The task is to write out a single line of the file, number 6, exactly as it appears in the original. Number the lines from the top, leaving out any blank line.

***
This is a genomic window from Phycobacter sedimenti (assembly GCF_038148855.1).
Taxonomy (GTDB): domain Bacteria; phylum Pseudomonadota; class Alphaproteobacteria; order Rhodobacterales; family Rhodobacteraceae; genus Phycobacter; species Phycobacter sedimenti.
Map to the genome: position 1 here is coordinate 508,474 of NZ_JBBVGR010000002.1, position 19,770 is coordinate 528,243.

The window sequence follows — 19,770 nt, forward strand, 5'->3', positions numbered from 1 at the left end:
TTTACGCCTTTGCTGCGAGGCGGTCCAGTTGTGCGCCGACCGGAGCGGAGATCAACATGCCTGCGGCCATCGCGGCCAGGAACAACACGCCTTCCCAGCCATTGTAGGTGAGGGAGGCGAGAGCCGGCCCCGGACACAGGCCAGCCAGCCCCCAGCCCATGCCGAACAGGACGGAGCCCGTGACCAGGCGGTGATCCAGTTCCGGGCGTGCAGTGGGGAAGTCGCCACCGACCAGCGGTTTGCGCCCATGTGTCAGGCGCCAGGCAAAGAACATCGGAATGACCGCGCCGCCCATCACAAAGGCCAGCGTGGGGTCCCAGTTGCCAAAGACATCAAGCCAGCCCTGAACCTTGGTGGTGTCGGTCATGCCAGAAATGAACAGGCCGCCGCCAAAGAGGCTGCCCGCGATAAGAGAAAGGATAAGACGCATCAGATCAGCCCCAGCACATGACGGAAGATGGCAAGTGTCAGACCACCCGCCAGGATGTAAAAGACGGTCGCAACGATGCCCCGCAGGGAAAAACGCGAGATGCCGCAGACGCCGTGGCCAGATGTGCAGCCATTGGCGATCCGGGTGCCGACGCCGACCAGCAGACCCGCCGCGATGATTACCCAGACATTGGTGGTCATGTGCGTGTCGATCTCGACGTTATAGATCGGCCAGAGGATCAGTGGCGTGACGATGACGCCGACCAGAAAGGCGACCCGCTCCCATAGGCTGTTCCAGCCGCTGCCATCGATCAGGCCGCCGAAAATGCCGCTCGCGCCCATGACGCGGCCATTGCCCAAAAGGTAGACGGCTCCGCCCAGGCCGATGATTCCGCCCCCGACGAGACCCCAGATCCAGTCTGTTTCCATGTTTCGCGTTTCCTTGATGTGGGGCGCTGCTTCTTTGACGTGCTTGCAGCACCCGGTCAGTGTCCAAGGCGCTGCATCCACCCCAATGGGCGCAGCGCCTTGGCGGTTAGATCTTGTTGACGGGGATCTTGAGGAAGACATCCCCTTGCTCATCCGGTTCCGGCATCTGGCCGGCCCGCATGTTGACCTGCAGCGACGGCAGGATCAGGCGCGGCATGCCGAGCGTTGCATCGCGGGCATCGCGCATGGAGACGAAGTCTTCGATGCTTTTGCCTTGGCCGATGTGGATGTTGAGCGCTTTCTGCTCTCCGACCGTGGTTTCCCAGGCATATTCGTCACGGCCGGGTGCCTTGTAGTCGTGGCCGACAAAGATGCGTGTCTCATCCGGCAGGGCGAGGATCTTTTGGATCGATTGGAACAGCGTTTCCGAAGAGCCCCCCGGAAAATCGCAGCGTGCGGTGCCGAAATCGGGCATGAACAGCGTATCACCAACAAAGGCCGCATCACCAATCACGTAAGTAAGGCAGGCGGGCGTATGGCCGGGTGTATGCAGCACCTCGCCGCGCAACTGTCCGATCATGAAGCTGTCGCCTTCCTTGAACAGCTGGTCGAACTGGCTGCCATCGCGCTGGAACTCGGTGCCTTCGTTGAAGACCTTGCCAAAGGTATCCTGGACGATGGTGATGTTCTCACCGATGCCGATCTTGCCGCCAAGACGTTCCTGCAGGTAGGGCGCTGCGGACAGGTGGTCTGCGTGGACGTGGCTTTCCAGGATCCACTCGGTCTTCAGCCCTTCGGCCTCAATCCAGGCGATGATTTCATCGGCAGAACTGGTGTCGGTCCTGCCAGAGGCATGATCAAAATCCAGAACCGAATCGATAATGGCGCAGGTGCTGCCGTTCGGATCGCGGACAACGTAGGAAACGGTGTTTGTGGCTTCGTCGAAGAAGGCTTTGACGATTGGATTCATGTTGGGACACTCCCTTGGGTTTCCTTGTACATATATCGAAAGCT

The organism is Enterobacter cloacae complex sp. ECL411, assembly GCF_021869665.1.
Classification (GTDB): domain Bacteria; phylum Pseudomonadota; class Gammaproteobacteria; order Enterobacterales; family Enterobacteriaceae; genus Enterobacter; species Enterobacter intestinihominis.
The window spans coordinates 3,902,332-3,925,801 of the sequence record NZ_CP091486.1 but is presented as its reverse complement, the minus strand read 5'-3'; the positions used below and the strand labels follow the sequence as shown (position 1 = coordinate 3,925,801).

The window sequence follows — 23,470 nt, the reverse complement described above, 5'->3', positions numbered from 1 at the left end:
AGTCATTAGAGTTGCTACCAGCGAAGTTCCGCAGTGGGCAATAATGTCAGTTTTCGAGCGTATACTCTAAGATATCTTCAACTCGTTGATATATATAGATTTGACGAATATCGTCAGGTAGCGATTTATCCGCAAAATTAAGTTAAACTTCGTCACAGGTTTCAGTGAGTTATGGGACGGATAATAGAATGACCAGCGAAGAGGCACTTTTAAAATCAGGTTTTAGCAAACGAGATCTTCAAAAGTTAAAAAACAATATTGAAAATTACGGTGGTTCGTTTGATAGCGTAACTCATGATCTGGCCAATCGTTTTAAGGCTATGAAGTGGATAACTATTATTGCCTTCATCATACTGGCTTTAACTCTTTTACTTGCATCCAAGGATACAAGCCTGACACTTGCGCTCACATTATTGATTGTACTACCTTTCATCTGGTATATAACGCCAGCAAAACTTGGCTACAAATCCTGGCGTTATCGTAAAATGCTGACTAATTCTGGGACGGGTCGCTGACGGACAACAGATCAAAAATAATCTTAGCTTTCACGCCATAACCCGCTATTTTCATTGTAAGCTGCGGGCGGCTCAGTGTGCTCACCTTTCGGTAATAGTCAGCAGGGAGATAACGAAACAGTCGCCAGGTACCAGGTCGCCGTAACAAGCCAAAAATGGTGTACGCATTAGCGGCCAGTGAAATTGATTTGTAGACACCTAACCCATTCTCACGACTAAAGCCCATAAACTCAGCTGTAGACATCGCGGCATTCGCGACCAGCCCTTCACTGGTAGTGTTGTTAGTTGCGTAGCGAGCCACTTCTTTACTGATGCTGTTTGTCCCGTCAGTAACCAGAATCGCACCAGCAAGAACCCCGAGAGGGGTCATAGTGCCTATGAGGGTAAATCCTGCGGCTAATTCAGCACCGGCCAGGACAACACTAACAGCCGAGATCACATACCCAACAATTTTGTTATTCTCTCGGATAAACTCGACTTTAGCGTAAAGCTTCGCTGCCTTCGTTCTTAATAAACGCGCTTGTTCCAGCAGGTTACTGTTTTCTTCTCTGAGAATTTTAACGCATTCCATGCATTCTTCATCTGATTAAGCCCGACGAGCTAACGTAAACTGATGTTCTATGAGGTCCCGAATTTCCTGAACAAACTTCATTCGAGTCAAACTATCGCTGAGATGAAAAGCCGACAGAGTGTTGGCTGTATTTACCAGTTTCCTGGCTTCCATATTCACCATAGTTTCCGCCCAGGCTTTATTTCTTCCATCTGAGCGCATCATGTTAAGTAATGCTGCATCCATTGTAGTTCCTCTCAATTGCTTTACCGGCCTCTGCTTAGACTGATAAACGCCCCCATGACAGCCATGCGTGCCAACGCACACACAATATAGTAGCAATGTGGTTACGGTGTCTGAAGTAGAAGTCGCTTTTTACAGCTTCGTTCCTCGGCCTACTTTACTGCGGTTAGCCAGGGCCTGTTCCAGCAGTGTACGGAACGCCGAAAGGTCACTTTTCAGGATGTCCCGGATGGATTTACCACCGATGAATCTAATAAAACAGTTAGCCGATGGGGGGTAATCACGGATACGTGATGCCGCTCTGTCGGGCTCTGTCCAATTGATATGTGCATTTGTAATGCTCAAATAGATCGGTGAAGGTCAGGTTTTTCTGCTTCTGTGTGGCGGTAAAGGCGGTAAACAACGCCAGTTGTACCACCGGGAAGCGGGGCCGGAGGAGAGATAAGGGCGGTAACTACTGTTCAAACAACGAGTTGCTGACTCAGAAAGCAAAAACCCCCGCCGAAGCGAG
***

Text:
The organism is Enterobacter cloacae complex sp. ECL411, assembly GCF_021869665.1.